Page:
The Big Yellow
At 2:21 a.m. on Thursday 18 March, a convoy carrying a load as long as four buses passed the gates of the ITER site. The load was the first of four girders for the Assembly Hall cranes (provided by Europe) to be delivered in the weeks and months to come.
The first of four 47-metre-long girders was delivered to ITER in the early hours of 18 March.
Manufactured by REEL in Avilès, on the Atlantic coast of Spain, the 155-tonne, 47-metre long steel beam had travelled four nights along the ITER Itinerary instead of the standard three.
Due to the length and weight of the convoy (67 metres, 330 tonnes) the transport took place at a leisurely 2 to 5 kilometres per hour. Negotiating curves and roundabouts, passing bridges and cutting across the A51 thruway was a particularly complex task whose preparation required 3D modelling.
However delicate, the task was performed to perfection by all actors involved—global logistics provider DAHER, Agence Iter France, and the French authorities who provide a large security detachment to every ITER convoy.
View the image gallery below.
As the day breaks, the girder is safely parked on the ITER platform. It will be stored in the Poloidal Field Coil Winding Facility until it is installed, along with three identical beams, on rails 45 metres above the basemat of the Assembly Building.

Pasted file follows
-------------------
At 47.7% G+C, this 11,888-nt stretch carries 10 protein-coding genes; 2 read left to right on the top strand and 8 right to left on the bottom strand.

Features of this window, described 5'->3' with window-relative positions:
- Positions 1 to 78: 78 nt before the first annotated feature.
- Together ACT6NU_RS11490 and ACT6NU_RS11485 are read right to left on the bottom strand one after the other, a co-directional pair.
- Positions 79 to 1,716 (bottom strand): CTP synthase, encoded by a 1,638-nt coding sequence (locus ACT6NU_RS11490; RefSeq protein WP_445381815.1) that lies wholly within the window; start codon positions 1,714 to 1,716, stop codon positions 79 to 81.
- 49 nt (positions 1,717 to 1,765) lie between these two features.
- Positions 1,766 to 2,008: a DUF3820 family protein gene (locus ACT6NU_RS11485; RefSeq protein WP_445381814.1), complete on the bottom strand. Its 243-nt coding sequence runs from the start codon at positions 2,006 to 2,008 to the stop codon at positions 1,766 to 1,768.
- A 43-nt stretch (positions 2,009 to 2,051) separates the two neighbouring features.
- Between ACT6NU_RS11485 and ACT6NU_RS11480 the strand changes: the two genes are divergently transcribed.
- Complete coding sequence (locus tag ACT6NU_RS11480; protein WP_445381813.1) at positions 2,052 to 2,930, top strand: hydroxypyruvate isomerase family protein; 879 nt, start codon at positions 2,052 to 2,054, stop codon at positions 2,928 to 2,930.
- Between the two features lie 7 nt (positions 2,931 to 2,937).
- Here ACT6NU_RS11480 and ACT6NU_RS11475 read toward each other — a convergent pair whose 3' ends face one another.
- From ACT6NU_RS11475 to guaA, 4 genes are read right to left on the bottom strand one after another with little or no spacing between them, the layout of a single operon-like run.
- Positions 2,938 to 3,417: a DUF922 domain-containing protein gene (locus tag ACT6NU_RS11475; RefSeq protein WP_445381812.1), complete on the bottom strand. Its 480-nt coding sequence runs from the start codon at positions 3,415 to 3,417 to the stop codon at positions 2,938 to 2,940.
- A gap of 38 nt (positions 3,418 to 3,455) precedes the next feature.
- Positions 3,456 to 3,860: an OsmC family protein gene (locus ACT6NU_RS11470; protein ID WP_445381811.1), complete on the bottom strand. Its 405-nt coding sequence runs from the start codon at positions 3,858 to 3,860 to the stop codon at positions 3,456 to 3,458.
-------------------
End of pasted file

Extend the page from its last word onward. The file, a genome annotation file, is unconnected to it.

End of the line
3:00 a.m. on Friday 18 March— the convoy comes to a stop. It took a total of four nights to cover the 104 km to the ITER site.
English on one side, French on the other: a 7-metre-long banner (looking quite small on 47-metre beam) indicates what it's all about.
2,700 kilometres by sea, 104 by road
After having travelled 2,700 kilometres by sea and 104 along the ITER Itinerary, the convoy passes the gate of the ITER site at 2:21 a.m. on 18 March.
In the light of the moon
As the moon breaks through the clouds, the convoy begins ascending the steep heavy haul road leading to the ITER platform.
Pull and push
It took two powerful trailers, one pulling, one pushing, to bring the convoy to its final destination. In the background, the steel structure of the Assembly Hall is visible.
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